[Abhishekh is a student at National University of Study and Research in Law, Ranchi.]
As far as creditors and debtors of the Indian corporate sector are concerned, the preceding decade turned out to be imperative. The enactment of the Insolvency and Bankruptcy Code 2016 (IBC or Code) brought about major changes in the legal framework governing the insolvency and bankruptcy proceedings in India. The enactment of IBC is a quantum leap towards achieving the goal of a speedy and riddle-free procedure governing the settlement of claims of the creditors; but woefully, the judicial inconsistency in outlining the role of resolution professionals (RP) in relation to the determination of creditors’ claims has acted as a stumbling block before it.
Taking note of the prevailing state of uncertainty, the author in light of the recent decision of the National Company Law Appellate Tribunal (NCLAT) in Dipco Private Limited v. Jayesh Sanghrajaka makes an effort to analyse the prevailing judicial inconsistency concerning the role of RP in the determination of claims under the Code.
According to the provisions of IBC, a creditor of the company or the corporate debtor itself can initiate the debt recovery mechanism known as corporate insolvency resolution process (CIRP) by making an application to the National Company Law Tribunal (NCLT). Moreover, by the initiation of CIRP, the primary objective is to determine whether the corporate debtor has sufficient funds and assets to settle the claims of the creditors. Accordingly, the determination of claims of the creditors and the settling of the disputes related to them become a matter of great significance for the insolvency and bankruptcy proceedings under the Code.
Interestingly, despite leaving unattended the issue of appropriate authority to adjudicate the disputed claims, the Code provides sufficiently for the role of RP in the insolvency proceedings. It is noteworthy that Section 25 of the IBC mandates resolution professionals to maintain an updated list of claims made under the Code. In addition to it, Regulations 13 and 14 of the Insolvency and Bankruptcy Board of India (Insolvency Resolution Process for Corporate Persons) Regulations 2016 (CIRP Regulations) limits the role of a resolution professional to that of an administrative authority, an authority to verify and collate claims.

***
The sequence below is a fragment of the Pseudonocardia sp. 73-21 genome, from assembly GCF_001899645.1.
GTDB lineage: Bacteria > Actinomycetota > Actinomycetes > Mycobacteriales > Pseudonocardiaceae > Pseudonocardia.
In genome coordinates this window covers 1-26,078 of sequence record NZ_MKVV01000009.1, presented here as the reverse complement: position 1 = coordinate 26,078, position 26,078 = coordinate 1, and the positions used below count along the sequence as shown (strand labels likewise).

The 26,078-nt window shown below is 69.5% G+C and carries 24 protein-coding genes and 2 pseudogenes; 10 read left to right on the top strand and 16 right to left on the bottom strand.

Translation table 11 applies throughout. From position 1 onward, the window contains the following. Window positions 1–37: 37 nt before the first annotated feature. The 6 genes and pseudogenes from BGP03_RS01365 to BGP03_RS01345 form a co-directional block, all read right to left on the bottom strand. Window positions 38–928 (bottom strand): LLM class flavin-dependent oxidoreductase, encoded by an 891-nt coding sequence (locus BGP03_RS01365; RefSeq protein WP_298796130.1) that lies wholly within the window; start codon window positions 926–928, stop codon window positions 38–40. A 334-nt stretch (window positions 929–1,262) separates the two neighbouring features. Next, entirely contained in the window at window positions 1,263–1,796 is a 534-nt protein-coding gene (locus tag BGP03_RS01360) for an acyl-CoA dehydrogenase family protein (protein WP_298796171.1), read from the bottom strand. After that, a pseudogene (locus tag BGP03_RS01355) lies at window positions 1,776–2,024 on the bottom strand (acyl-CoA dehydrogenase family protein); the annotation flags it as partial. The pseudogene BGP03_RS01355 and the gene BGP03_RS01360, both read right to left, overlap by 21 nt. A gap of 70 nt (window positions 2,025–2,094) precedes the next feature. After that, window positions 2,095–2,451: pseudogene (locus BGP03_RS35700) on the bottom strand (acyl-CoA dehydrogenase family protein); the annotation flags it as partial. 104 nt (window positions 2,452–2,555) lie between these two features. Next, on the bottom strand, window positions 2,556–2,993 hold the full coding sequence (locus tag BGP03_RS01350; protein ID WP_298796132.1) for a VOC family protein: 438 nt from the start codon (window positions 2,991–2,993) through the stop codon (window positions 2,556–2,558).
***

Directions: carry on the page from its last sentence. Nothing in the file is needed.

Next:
Moreover, Section 60 of the IBC declares the NCLT to be the adjudicating authority in relation to insolvency resolution and liquidation proceedings for corporate persons including corporate debtors.
Judicial inconsistency: It gets murkier with every decision
The pioneer decision of the Hon’ble Supreme Court in the matter of Swiss Ribbons Pvt. Ltd. v. Union of India illuminated upon the powers and the role of the RP in a corporate insolvency resolution process under the Code. The writ petition in the above-mentioned matter challenged the constitutional validity of certain provisions of IBC on numerous grounds, one of them being that the grant of adjudicatory powers to an RP is violative of the basic aspects of justice. The division bench, while upholding the constitutional validity of the Code, observed that the resolution professionals are devoid of any adjudicatory power, and under the CIRP Regulations, the role of an RP is purely administrative as opposed to judicial or quasi-judicial.
The decision of the court in the Swiss Ribbon case is seminal for the issue as it makes the position of law perspicuous by discarding in clear words the judicial or quasi-judicial role of the RP when dealing with the claims of the creditors in a CIRP.
Notably, the NCLAT in M/s. Prasad Gempex v. Star Agro Marine Exports Pvt. Ltd. examined the role of RP in the determination of the claims of the creditors and the powers of NCLT to oversee his decision. The appellate tribunal while categorically denying the possibility of any quasi-judicial powers being vested in an RP by the Code observed that the NCLT is an adjudicating authority under the Code. Moreover, under Sub-Section (6) of Section 60 of IBC, the NCLT is vouchsafed with the power to entertain any suit related to the claims brought before it by the creditors. While deciding the matter in hand, the NCLAT relied on its earlier decision in M/s Dynepro Private Limited v. Mr. V. Nagarajan wherein it had held that resolution professionals have no jurisdiction to decide the claims of one or other creditors under the Code.
Illustrating further on the ‘determining’ powers of the RP, a 3-member bench of NCLAT in Mr. S. Rajendran, Resolution Professional v. Jonathan Mouralidarane observed that under the provision of IBC and CIRP Regulations resolution professionals lack jurisdiction to determine claims and hence, they can only ‘collate’ the claims based on the evidence and the records. The appellate tribunal further observed that:
“…..If an aggrieved person thereof moves before the Adjudicating Authority and the Adjudicating Authority after going through all the records, comes to a definite conclusion that certain claimed amount is payable, the ‘Resolution Professional’ should not have moved in Appeal, as in any manner, he will not be affected.” [Emphasis supplied]
Sadly, the recent decision of the NCLAT in Dipco Private Limited v. Jayesh Sanghrajaka further complicated the issue by taking a rather interesting contrarian approach on the role of the RP and the jurisdiction of NCLT to re-determine the disputed claims of the creditors. According to the order of the appellate tribunal, the decision of a resolution professional for collating the claims of the creditors is of quasi-judicial nature and consequently, the NCLT lacks the jurisdiction to sit in appeal and cannot re-determine the claims already determined by the RP.